“Electricity is a significant hurdle in vertical farming, constituting 70% of operating costs. We found this challenge intriguing and decided to explore it,” says Ahmad Mohseni, Co-Founder of FlexFarming.
FlexFarming, an indoor farming company, aims to become the UK’s first net-zero strawberry grower. Collaborating with stakeholders across the supply chain, the company implements digital systems and forms business partnerships to develop a highly efficient production system.
Born out of a quest to overcome barriers to sustainable strawberry production, FlexFarming initiated early-stage trials of growing Class 1 strawberries in 2020. Subsequently, it developed the farm concept as a battery (FAB), securing £2.5 million in funding to build a 10-ton strawberry production facility and prove this innovative concept.
“We tested our concept in a 10-ton production facility spanning roughly 500 square meters, operating on 2-3 layers, co-located on a strawberry polytunnel farm. The project grew so large that we established a separate entity- FlexFarming,” explains Ahmad.
Ahmad Mohseni on the left and his colleague
Enhancing energy efficiency through load redistribution
As the CEO of Brits Energy, Ahmad focuses on providing data-driven solutions for improved energy efficiency, energy procurement strategy, smart building management systems, and automated distributed generation systems. Through his work, Ahmad emphasizes that improving energy efficiency extends beyond load reduction. Flexible demand enhances system resilience, reduces costs, and decreases CO2 emissions.
“In vertical farming, you have complete control over the energy profile of the building, so why not implement forecasting on the farm’s energy load? This reduces costs by 30%. On the plant side, we can simulate a cloudy day when electricity prices are higher, lowering electrical consumption. When prices are lower, we go back to simulating a sunny day,” says Ahmad. “Electricity price fluctuations can be translated into weather fluctuations that the plant is already used to.”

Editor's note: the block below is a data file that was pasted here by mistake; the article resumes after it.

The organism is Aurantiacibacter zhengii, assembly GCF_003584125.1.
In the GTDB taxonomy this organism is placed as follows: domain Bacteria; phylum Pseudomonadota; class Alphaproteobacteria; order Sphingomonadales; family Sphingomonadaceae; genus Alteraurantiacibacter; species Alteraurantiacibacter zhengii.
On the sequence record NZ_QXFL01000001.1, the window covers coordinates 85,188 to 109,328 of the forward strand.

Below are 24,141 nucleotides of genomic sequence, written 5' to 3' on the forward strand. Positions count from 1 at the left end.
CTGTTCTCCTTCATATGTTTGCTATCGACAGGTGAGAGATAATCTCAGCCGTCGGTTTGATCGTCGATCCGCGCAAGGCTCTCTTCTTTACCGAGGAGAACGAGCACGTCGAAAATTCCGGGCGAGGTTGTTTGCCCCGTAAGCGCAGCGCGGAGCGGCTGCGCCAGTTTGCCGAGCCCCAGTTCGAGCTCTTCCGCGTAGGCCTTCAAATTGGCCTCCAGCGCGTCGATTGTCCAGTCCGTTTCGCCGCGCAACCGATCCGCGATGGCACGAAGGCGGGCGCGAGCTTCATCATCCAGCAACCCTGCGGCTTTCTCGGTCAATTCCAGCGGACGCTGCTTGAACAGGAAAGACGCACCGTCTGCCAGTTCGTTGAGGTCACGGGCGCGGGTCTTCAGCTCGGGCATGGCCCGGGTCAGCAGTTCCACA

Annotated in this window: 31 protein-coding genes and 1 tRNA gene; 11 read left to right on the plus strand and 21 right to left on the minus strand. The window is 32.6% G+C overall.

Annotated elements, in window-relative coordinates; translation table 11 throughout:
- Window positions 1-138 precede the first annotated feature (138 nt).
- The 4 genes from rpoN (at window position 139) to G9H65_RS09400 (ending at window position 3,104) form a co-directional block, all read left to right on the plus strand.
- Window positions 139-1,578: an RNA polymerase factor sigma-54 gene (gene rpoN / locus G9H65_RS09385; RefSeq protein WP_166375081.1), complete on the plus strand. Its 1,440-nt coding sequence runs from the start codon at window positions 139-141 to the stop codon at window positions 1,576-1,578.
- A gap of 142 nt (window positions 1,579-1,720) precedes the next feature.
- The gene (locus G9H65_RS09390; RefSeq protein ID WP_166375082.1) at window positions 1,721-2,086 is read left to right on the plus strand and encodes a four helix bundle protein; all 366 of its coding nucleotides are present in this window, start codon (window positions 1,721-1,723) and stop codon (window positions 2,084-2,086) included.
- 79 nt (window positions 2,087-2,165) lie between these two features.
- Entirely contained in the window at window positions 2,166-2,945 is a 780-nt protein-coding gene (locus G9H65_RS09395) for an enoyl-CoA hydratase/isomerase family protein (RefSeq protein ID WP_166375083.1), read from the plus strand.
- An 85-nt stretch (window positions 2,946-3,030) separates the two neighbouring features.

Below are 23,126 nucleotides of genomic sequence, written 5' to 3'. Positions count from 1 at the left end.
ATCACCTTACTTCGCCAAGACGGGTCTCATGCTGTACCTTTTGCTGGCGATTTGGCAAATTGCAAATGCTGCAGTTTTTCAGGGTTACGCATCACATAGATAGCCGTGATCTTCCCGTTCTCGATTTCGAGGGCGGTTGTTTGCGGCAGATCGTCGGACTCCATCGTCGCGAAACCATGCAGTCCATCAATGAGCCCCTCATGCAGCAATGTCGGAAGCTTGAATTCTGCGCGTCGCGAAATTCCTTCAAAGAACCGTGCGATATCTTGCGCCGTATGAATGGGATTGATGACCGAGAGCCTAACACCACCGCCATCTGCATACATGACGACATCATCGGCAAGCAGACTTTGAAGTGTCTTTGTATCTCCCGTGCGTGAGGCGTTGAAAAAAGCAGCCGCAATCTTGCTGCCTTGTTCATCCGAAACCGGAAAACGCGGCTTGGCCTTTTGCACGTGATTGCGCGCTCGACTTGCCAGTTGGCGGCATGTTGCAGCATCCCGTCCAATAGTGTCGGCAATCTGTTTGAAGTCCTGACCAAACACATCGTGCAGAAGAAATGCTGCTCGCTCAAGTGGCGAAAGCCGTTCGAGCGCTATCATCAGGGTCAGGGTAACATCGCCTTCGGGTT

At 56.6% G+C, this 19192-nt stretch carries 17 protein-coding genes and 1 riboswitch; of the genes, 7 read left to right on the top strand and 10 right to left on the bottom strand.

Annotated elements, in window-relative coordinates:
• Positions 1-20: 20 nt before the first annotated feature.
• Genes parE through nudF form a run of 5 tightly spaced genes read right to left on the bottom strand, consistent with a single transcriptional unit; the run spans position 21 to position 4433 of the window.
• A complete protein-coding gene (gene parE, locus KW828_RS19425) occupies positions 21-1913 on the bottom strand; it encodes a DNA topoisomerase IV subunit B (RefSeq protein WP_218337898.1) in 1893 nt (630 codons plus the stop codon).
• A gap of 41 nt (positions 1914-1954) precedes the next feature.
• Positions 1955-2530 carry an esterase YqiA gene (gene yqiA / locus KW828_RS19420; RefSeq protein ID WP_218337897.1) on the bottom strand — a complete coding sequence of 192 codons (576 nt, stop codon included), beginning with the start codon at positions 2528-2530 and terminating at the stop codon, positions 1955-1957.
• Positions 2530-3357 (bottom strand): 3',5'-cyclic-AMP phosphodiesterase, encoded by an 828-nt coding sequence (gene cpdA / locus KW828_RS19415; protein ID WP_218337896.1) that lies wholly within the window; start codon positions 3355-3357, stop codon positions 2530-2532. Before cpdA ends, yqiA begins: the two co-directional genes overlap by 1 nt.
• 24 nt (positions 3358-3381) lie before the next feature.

Vertical farms as a flexible load
FlexFarming’s “Farm as a Battery” concept is rooted in the fact that the UK’s grid is already saturated, limiting further generation capacity. In response, FlexFarming proposes an integrated model where the energy generation entity and vertical farm become one unit, with the vertical farm acting as a flexible load to balance generation oversupply.
The central question Ahmad poses is, why not store energy in fruit? Instead of relying on batteries, the energy stored in farms can be used, and the excess energy can be stored in fruit, providing a unique offtake option.
FlexFarming is currently developing its business models with different entities showing interest in the model. With plans to scale up the process, the company is designing its first production facility, aiming to have it scaled up by 2026, despite challenges in the industry, such as high inflation, high interest rates, and recent closures of vertical farms.
“Given recent failures, investment communities have come to understand that innovation is not only in technological advancement but also in a sustainable and resilient business model. Vertical farming is a convergence of cleantech and agritech, requiring stakeholders from both industries to collaborate effectively,” Ahmad says.